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Austria 86 - A personal view 

Most of the Mendip lot were already in Austria, I had arranged to go with Dany and four others (Howard and Deb, Rupert and Tim Allen).  After a couple of delays in the packing we set off in Dany's van with enough food to feed the five thousand.  After about six miles Dany decided that we would have to stop in Bristol to restock up the food, we hadn't any "Lime Pickle" or "Bombay Duck".  After all the delays we actually managed to catch the midnight Dover to Calais ferry, an hour earlier than had been arranged.  The duty free was giving a bargain we could not resist, 24 small cans of beer for five pounds, these cans were the first best buy.

After stopping in the night for a sleep in a French lay-by we drove continuously through Belgium, Germany and into Austria.  We arrived in Hallstat in the early hours of Sunday, the mountains were just outlines in the sky.  We went to sleep by the lake, just outside Hallstat.  An early morning swim with the topless women was made by a few in the group, but was just too much for Dany.

After the excitement we had to organise the sailband (A cable car which can only carry equipment) The Scailband would take our equipment to the “Wiesberghaus” (The Hunters).  It took a few hours to organise because the Wiesberghaus had been hit by lightning the day before, so communications were nil.  A couple from our group walked up (one to two hour walk) and by midday we had just sent our first load.  We finished with the Sailband by 4.00pm and we managed to catch the last cable car up. As we arrived at the cable car we met Dave, Pete and Tomma who gave us the general news, and about Tomma's mystery illness after a night's drinking.

I was quite surprised at the speed of thunderstorms, because by the time we reached the top the heavens had opened.  We stayed at the cable car bar until the storm had subsided, then we made our way to the Wiesberghaus.  The evening was spent at the Wiesberghaus having a piss up, and hearing all the news.

First day up the hill I decided to go with Howard, Deb, Rupert, Tim and Dany to look for some new caves.  The walk was half an hour across jagged limestone following good cairn tracks  (A place which had been roughly looked at the week before but needed another look).  At the base of the cliff there was an obvious fault, the first hole (Al) was on the fault.  The hole was 15 feet by 20 feet, with snow on one side. Tim and Rupert descended the 10 metre entrance shaft to an inclined passage, 3 feet wide by 10 ft high with a ice floor.  This led to the head of a 20m pitch, at the bottom it was blocked by snow.  There was no obvious draught.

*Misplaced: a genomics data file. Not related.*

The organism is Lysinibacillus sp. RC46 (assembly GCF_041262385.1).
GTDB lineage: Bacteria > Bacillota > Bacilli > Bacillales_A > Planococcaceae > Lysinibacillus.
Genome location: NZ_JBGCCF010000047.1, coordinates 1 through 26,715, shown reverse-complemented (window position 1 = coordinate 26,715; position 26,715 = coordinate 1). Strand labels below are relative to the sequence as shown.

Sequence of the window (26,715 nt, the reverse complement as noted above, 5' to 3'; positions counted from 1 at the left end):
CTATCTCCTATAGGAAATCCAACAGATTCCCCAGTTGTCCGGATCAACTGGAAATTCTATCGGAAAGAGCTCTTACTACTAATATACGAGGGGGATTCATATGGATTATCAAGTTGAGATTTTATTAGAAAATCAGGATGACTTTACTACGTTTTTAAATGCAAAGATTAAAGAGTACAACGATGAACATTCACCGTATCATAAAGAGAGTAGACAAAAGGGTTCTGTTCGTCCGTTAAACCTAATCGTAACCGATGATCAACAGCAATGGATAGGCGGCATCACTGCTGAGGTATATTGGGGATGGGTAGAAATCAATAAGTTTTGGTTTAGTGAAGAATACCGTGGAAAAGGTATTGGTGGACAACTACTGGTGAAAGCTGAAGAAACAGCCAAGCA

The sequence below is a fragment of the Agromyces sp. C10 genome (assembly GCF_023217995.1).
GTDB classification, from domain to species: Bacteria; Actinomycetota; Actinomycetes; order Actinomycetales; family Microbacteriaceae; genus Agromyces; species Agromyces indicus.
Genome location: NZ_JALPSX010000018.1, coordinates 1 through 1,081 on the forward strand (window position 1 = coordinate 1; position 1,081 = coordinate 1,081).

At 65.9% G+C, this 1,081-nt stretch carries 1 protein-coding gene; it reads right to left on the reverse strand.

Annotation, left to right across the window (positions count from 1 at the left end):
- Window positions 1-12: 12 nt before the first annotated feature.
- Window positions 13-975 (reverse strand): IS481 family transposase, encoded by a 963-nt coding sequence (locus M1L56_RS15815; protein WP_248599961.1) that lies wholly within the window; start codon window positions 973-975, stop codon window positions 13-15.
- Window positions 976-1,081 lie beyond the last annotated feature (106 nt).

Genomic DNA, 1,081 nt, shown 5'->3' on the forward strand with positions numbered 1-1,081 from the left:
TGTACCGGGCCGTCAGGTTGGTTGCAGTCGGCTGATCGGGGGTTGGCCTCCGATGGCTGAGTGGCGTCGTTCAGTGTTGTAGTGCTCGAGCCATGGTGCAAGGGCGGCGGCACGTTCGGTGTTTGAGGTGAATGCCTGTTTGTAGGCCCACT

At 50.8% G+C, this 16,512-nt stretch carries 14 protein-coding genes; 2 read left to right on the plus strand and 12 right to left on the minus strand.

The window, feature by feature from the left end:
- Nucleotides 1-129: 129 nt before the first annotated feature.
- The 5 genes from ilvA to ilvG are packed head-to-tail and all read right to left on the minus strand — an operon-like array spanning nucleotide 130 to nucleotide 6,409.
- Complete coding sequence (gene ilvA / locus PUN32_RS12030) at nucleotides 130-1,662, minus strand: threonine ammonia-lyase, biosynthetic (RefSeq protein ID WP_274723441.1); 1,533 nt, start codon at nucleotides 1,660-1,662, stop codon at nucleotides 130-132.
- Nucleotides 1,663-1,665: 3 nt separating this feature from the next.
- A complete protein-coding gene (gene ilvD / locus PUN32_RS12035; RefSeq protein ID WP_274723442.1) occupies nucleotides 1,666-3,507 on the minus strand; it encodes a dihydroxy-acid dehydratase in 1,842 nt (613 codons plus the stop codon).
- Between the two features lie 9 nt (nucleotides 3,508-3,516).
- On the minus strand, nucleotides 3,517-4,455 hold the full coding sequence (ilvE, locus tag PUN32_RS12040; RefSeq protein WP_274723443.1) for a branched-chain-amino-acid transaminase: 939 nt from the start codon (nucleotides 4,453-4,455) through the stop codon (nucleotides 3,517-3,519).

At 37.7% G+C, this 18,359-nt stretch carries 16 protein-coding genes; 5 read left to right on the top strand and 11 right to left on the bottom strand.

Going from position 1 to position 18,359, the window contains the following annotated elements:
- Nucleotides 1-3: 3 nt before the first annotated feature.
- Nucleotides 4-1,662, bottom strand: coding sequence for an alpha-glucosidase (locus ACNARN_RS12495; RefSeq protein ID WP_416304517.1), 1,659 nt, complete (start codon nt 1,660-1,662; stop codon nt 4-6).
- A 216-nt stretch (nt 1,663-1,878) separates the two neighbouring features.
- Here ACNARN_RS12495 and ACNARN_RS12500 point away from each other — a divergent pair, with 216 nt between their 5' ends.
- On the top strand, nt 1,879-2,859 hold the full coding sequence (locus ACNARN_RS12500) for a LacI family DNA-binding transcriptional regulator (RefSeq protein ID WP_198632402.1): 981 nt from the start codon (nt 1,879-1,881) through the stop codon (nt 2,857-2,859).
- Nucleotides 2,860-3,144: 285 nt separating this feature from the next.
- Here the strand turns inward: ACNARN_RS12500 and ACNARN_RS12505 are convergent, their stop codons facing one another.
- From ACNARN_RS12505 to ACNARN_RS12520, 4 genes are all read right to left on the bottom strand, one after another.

While they had been down the cave the rest of us were looking for more holes which could be descended.  One looked very promising (A2) and had a 30ft diameter entrance shaft.  The entrance shaft was about 40ft deep, with snow at the bottom.  One side of a pitch was descended (100ft) but this was also blocked by ice.  Some good ice formations!  Another hole was found (A3) with a slightly smaller entrance shaft than (A2) with a 20ft free climb onto a snow plug with no way down.  On the far side was a fairly awkward climb of 10ft.  This led along a small passage for 15ft to the head of a 30m pitch.  At the top it was very frost shattered and a few moments were taken clearing the pitch of loose boulders.  The pitch was descended to ledge 10ft from the bottom and a climb down revealed a tight passage leading off.  Trim and Rupert dug for a while to see another pitch (12m) but were too cold to descend.  At the base of the 30m pitch a small passage led off to the top of large shaft (+50m) this was also un-descended.  I arranged to go with Tim and Rupert on an early morning pushing trip down (A3) the next day.